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      The Young Kieslowski

      R Released Jul 24, 2015 1 hr. 34 min. Comedy Drama Romance List
      56% 9 Reviews Tomatometer 76% 100+ Ratings Audience Score A college student (Haley Lu Richardson) becomes pregnant with twins following a one-night stand with a fellow virgin (Ryan Malgarini). Read More Read Less

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      The Young Kieslowski

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      Audience Reviews

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      Audience Member Super sexist. Brian treats Leslie like garbage and she forgives him anyway. I was frustrated during the entire film. Rated 1 out of 5 stars 01/16/23 Full Review Audience Member How do we miss a movie like The Young Kieslowski? Is it the glut of billion dollar superhero films or the massive cinematic universes that have now planned out every theater dollar we will spend for the next century? I'm not sure (I'm totally sure actually, fuck you Disney and Warner Brothers for ruining film) but someone dropped the ball with this movie. Sure, as Slant Magazine so dismissively and disdainfully put it, this movie is about a "white...male" and sure Sanga certainly opts to gloss over certain avenues this narrative could have taken but as the film wraps up, we get the sense that was the point. The Young Kieslowski is about the young Kieslowski. We have our Juno, our Bella and our completely female-centric Grandma but where is the movie about the douchey, half matured, privileged white guy. Don't get me wrong, I'm not some idiotic male rights activist with a cross to burn but I actually feel like the white male has gotten to duck out of the recent spat of unplanned pregnancy movies. I think there's a place to cross examine the male fight or flight reaction to this sort of thing, to critique and breakdown the allowances that make it easier for your average privileged white male to step away from these situations so easily. What I like about The Young Kieslowski is that he is privileged. He gets to walk away, to think about it and we get to see that although this guy isn't a villain (let's not get ahead of ourselves ladies), he isn't a good guy either and he progressively digs himself deeper into that hole with every decision he makes. We actually get to walk through how that whole good guy shtick is a bit of his own delusion, a bit of pre-sex bravado, a bit of heart and largely a product that doesn't last long under pressure. Having been through some of this before, I can say that the conversations in his head aren't unrealistic. Any guy faced with a future changing turn of events has had the same thoughts, wrestled with the same demons and considered the same outs. The Young Kieslowski isn't an excuse, it's an admission of guilt by a male, a rarity in a culture where feminists increasingly want to blame males while simultaneously keeping the narrative off any male interested in actually taking on that blame and using it to self examine. In that sense, The Young Kieslowski is a focused movie, one that somewhat neglects several female paths in order to keep a tight, short running and minimalist focus on the task at hand. But don't let the pundits fool you, the movie doesn't completely neglect the entirety of the female path so much as take some new angles on it. Unlike most recent films, which want to portray the female as a savage little liberal with full acceptance of abortion and a general disdain for men and families, The Young Kieslowski chooses a different (and perhaps more realistic considering the educational gaps in the upbringing) route, opting to paint Richardson's Leslie Mallard as a struggling, home-schooled Christian who struggles socially and lacks the practical life skills to properly navigate the sexual corridors of college. Over the course of the film, Richardson's character actually gains agency, detaching herself from her upbringing and beginning to form her own beliefs even as she successfully jettisons Kieslowski and becomes independent of her father. It isn't the focus of the film but it's empowering nonetheless and while the starting point probably rubbed liberals the wrong way, as someone who comes from that background, I have to say that the struggle Sanga presents is real. Children from that upbringing go through this beat during every 18th birthday and it's refreshing to see a lighthearted but serious critique of downfalls of that lifestyle, especially when it meets the real world. The interplay as a whole is all a bit more humorous and quirky than it could have been (intentionally however, as this movie never had its sights set on being the deepest movie in the bin) but Sanga does have a bit more nuance to skillfully add to the narrative. In the debate regarding unplanned pregnancy, we don't often see much of a trickle down look beyond the parents proper. Even Juno, the hallmark for this type of film, mostly neglects the families of the parents, choosing to focus on the two young protagonists. The Young Kieslowski takes a different approach, effectively playing Haley Lu Richardson's non-existent but religious mother and her strictly practical militaristic father off Malgarini's dying mother and quirky father, who create moments of contrast that effectively present various parental views on how to best serve a child in need while still allowing them to transition into an adult. This is also a moment for Sanga to lightheartedly play off opposing moral, philosophical and religious views, effectively showcasing how the religious pressure for perfection, appearances and devotion to the faith plays off against the practical, economical atheistic approach, which are both in turn moderated by the middle ground presented by Kieslowski's parents, who have liberal sensibilities but hold life in a different regard due to the mother's terminal cancer. It's a complex and deeply emotional interplay and it's one that Sanga manages to spin quickly (this movie is a speedy 94 minutes) and deeply, creating moments of incredible emotion while still managing to keep this movie a romantic comedy of sorts (this movie isn't designed to be a tough watch, although it could have been). Richardson and Malgarini share powerful interlocking moments while reflections on the impending death of Kieslowski's mother are truly heartrending. And this is a good time to hit on the performances here. Everyone is minimalist. There are no grand shots with everything mostly confined to very intimate conversation but the results are pretty incredible. Seeing the poster for this film, it's hard to imagine that Richardson and Malgarini are going to be able to run the gambit from rom-com to drama when necessary but they do and they can. Malgarini delivers wry thoughtfulness as he contemplates his own assholery. Richardson has mastered a pensive, wistful expression that takes her character from bright eyed to impossible to look away from in a second. The parental supporting cast is spot on as well, with the Melora Walters in particular shining as she carefully treads between death and motherhood with a grace not often seen in movies dealing with terminal illness. In short, The Young Kieslowski is a deeply nuanced examination of unplanned pregnancy from both the male perspective but also from the perspective of competing ideologies. It's a movie about upbringing, about the interplay of family and most importantly, about the dark side of male growth and maturity. Kieslowski is lighthearted but he has something to say about why males tend to cut and run, as well as the mechanisms that enable them to do so. The movie is fun but powerful, exhibiting a moving sense of realism in regards to its primary topic but also the issues of male responsibility, motivations and response to death and loss. The Young Kieslowski is worth seeing again and again, especially since we all missed it the first time around. Rated 4.5 out of 5 stars 02/06/23 Full Review Audience Member taking responsibility of your young and careless decisions Rated 3 out of 5 stars 01/12/23 Full Review Audience Member Look at the picture to the left. Looks like a really dumb sit com doesn't it? Instead it is a really sensitive and thoughtful exploration of a developing relationship between two young people who are still developing their understanding of what they are looking for in life, and how to relate to one another, and what their families mean to them. Rated 4 out of 5 stars 02/23/23 Full Review Audience Member One of my favorite films at L.A. Film Festival this year was 'The Well' and so I'm glad to see the star of that film, Haley Lu Richardson, again in another film this season titled THE YOUNG KIESLOWSKI. I think Haley is a revelation and in this dramedy, she's proven herself once more. THE YOUNG KIESLOWSKI has the emotional tug and quirkiness of 'Juno' and the problems with choices and options of 'Obvious Child'. It's an emotionally powerful little film about what it means to be there for someone. The story is boy meets girl, boy gets girl pregnant, boy says he's in to support her, kinda sorta, and girl doesn't know exactly where the boy stands. It's not Judd Apatow's 'Knocked Up', that's for sure, there's no Seth Rogen or Katherine Heigl or potty raunchy frat jokes in this film. In fact, the character Brian Kieslowski, played by Ryan Malgarini is your text book nerd, smart, with a promising future, and the same goes for the girl, Leslie Mallard, played by the rising star, Haley Lu Richardson. But while Ryan is sexually frustrated, just like most nerds are, Leslie faces your typical teen conflict, uncertain about the support she's getting from her Christian group, trying to find a place where she can belong, and with a headstrong father who does make good points but have a repelling way of addressing them. Long story short, Brian and Leslie have on night stand, Leslie gets pregnant with twins and the rest is a journey of finding out whether this story end up hopeful or uncertain. Stories like this hit close to home for me because I do have a family member who happened to have a child at such a young age and she's still figuring out what to do with her future. So what writer/director Kerem Sanga has crafted is not anything that's far-fetched or doesn't make light of the situation, a lot of people can relate to TH EYOUNG KIESLOWSKI. This dramedy is well-balanced, well-structured, and Sanga knows exactly what each character is contemplating or struggling through. That fear that comes with not knowing whether or not you are ready for such a huge responsibility, that's the underlying theme of THE YOUNG KIESLOWSKI and it's done in such a fantastic manner, that you can't help but feel for even the headstrong father, because you Sanga wrote it in such a way in which you can understand where everyone's coming from, every argument, every dialogue, every second-guessing and hesitation is justified, that's how solid this little movie is. It even quotes Hamlet and appropriately applies it to the matter at hand. THE YOUNG KIESLOWSKI is not preachy, it never means to tell you to go one way or the other, it's just letting you know that these things aren't easy and what the people involved really need from you in times like these. Rated 4 out of 5 stars 02/11/23 Full Review Audience Member Another effort to explain how difficult it is to be a young, white, smart, non-disfigured, upper-middle-class male. Rated 2.5 out of 5 stars 01/25/23 Full Review Read all reviews Post a rating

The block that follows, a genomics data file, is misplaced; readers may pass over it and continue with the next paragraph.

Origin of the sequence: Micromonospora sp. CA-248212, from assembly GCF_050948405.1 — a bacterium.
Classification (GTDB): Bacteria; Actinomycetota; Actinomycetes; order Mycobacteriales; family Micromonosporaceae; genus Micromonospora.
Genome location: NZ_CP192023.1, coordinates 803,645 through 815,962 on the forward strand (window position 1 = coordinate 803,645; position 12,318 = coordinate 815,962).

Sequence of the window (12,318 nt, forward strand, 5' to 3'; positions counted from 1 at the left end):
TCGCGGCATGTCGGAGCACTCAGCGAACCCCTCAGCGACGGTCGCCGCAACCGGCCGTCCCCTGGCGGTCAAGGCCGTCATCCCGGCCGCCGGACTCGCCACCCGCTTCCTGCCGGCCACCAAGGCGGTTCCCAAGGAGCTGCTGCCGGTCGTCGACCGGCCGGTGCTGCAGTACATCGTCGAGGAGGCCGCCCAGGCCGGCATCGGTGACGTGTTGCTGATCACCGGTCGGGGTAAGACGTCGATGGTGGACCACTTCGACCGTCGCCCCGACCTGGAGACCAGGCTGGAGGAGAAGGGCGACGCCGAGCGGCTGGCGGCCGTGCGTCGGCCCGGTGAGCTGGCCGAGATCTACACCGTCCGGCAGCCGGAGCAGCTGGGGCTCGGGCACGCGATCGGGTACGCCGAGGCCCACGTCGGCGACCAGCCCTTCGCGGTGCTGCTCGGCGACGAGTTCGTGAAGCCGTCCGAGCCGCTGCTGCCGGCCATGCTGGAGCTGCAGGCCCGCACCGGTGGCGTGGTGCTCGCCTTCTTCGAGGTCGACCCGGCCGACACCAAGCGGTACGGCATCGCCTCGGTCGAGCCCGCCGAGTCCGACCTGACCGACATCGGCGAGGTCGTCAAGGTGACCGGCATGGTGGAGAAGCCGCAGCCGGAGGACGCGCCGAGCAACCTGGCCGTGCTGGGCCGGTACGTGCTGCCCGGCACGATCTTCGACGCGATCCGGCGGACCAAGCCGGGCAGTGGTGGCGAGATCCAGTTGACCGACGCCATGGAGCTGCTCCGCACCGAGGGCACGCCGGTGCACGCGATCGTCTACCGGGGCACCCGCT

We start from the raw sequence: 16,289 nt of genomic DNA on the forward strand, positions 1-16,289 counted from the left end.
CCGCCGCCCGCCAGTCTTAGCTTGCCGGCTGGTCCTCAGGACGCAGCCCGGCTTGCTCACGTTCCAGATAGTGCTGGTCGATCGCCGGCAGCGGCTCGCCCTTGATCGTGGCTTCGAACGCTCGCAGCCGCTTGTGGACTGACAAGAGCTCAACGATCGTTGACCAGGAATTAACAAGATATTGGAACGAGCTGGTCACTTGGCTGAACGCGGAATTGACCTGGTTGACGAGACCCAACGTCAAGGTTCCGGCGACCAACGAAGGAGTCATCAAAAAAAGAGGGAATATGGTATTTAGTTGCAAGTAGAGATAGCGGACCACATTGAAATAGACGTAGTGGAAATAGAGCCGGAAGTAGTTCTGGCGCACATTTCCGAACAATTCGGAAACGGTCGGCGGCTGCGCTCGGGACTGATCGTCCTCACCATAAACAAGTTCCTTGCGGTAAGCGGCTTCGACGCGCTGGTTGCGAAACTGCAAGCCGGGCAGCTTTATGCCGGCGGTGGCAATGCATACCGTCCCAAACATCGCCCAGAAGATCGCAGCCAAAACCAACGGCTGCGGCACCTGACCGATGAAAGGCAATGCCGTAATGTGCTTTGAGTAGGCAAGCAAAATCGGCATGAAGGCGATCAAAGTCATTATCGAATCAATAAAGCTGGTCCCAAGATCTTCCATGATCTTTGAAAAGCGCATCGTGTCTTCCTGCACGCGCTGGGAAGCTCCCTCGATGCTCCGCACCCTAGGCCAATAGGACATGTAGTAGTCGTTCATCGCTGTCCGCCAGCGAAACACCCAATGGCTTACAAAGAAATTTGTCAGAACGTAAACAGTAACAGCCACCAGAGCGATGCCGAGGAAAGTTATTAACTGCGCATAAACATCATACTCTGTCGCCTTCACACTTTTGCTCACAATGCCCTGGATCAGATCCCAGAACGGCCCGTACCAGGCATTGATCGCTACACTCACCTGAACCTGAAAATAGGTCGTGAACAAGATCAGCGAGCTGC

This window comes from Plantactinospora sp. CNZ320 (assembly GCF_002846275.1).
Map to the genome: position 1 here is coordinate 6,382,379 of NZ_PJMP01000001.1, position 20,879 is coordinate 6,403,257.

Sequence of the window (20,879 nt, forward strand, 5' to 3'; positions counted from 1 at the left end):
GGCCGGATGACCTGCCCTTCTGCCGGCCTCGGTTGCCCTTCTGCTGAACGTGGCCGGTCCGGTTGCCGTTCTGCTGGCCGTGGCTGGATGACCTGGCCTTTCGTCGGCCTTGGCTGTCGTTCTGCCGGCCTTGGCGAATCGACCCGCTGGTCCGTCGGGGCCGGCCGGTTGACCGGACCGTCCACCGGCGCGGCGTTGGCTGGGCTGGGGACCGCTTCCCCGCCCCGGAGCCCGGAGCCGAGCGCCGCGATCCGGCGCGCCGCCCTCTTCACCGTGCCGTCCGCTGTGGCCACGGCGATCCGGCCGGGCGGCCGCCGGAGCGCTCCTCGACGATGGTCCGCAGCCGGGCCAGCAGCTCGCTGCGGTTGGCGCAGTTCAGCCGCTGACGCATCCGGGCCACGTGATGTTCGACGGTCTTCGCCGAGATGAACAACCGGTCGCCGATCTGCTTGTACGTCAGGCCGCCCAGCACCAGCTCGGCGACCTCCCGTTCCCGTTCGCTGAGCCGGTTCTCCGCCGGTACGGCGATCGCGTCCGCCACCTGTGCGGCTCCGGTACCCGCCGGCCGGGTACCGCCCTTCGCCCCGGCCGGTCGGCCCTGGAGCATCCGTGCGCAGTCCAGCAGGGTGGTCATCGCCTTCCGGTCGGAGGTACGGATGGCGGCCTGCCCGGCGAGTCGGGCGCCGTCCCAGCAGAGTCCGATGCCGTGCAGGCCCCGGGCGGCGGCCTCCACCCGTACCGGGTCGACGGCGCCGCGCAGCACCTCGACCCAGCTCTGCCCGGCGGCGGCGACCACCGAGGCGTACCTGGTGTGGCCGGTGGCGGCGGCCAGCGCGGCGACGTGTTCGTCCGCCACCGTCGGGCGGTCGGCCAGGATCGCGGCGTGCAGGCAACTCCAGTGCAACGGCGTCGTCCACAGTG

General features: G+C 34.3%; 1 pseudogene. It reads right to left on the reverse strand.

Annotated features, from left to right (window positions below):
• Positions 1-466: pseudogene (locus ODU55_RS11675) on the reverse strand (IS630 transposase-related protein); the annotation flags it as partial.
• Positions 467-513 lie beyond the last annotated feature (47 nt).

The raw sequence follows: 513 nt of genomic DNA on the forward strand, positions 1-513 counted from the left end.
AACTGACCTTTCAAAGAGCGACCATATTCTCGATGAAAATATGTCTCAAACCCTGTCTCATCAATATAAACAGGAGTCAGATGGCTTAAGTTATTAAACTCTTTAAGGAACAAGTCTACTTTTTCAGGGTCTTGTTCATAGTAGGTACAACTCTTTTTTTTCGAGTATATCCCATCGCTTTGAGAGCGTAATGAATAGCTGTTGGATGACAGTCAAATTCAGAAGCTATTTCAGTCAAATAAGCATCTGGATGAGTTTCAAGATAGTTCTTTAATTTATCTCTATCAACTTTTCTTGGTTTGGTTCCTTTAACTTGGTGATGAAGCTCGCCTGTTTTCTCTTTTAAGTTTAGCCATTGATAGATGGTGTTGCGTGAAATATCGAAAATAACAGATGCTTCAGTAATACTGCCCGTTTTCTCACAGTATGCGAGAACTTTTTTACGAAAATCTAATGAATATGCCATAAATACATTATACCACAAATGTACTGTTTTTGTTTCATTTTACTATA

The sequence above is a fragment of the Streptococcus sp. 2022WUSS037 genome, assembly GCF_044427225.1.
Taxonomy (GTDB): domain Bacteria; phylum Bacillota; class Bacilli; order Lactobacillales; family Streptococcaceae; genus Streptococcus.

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      Critics Reviews

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      Michael Rechtshaffen Los Angeles Times The film taps into some genuine, relatable truths lurking beneath all that try-too-hard quirkiness. Jul 23, 2015 Full Review Stephen Holden New York Times A story that you half-expect to turn into a melodrama stays true to the sensibilities of its immature, painfully sincere characters, who are faced with life-changing decisions. Jul 23, 2015 Full Review Justin Lowe Hollywood Reporter Kerem Sanga's The Young Kieslowski is a teen pregnancy comedy that suggests the nimble dialogue and plotting of Juno from a male perspective, minus the excessive self-regard. Jul 20, 2015 Full Review Charlie Schmidlin The Playlist There's a charmer in here that's a fake-out of the most welcome kind. Rated: B+ Sep 8, 2015 Full Review Amanda Nojadera Common Sense Media Frustrating teen pregnancy comedy takes male perspective. Rated: 2/5 Jul 31, 2015 Full Review Bob Strauss Los Angeles Daily News Richardson lends a kaleidoscopic sense of human reality to what is occasionally a sitcom-glib attempt to make an R-rated afterschool special. Jul 20, 2015 Full Review Read all reviews

      Movie Info

      Synopsis A college student (Haley Lu Richardson) becomes pregnant with twins following a one-night stand with a fellow virgin (Ryan Malgarini).
      Director
      Kirun Sanga
      Executive Producer
      Ben Ross, Ross Christiansen, Chris Colbert
      Screenwriter
      Kirun Sanga
      Distributor
      Mance Media
      Rating
      R (Brief Strong Language|Sexuality|Drug Use)
      Genre
      Comedy, Drama, Romance
      Original Language
      English
      Release Date (Theaters)
      Jul 24, 2015, Limited
      Release Date (Streaming)
      Dec 5, 2016